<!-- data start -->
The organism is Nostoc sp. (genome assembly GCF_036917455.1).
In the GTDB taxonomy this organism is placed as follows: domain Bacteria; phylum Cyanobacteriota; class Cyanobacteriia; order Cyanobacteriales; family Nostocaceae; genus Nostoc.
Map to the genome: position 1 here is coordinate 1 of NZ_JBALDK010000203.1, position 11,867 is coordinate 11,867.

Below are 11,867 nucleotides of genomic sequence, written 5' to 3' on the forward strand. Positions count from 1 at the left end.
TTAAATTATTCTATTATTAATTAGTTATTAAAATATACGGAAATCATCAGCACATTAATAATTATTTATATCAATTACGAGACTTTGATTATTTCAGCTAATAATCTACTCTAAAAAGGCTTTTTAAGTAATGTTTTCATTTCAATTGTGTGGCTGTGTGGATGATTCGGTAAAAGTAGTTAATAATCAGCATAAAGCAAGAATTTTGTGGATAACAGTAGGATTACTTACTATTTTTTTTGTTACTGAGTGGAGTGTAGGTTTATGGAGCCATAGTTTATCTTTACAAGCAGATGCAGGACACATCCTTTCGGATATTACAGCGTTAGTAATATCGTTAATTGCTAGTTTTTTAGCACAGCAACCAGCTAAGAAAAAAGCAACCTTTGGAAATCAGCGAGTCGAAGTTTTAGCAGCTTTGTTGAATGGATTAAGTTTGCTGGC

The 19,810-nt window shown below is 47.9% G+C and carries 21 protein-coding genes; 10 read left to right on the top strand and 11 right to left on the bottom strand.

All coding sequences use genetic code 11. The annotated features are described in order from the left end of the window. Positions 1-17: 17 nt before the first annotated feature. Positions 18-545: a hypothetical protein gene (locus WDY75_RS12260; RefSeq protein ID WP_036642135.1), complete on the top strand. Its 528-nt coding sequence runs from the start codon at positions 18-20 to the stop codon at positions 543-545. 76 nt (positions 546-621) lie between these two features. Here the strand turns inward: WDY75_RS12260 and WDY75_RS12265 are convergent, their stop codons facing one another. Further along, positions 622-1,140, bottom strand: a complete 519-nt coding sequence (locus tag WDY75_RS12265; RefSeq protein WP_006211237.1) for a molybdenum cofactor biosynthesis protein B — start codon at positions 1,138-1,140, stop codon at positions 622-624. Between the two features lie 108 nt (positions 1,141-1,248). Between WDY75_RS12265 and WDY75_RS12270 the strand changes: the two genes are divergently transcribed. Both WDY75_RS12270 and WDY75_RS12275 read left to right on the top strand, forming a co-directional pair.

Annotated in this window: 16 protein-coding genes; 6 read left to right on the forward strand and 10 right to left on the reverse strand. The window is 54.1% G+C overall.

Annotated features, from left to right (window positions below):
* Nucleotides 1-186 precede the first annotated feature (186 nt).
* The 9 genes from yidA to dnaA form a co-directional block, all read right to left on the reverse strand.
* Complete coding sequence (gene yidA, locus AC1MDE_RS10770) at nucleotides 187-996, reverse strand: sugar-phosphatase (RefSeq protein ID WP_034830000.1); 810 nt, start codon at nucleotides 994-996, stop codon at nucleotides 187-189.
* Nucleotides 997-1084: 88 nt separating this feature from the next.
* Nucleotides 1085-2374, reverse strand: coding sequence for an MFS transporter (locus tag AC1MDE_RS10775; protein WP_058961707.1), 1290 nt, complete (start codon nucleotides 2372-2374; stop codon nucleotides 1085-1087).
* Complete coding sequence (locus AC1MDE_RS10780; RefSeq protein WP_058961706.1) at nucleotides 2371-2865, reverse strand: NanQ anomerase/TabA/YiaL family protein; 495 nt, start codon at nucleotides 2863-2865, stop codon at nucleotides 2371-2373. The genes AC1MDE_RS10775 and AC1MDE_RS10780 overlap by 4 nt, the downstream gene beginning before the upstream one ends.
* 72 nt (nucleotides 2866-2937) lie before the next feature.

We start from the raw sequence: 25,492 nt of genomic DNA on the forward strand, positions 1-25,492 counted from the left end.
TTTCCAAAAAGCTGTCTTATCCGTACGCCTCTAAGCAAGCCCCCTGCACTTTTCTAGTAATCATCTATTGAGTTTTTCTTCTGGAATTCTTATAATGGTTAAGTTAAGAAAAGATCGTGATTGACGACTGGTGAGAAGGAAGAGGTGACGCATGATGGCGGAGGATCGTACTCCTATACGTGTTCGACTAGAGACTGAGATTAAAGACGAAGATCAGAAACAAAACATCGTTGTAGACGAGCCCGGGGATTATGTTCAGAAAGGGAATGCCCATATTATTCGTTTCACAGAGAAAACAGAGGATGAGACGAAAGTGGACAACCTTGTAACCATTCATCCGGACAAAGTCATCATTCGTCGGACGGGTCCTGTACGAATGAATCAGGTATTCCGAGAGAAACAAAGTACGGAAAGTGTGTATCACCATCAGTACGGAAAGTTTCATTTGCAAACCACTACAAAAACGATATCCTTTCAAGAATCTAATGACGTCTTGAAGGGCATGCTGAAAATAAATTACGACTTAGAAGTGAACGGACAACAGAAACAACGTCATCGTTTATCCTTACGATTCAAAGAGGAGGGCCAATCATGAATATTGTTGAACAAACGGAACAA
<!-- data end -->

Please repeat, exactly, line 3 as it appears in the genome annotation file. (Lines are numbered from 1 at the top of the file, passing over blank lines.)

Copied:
Map to the genome: position 1 here is coordinate 1 of NZ_JBALDK010000203.1, position 11,867 is coordinate 11,867.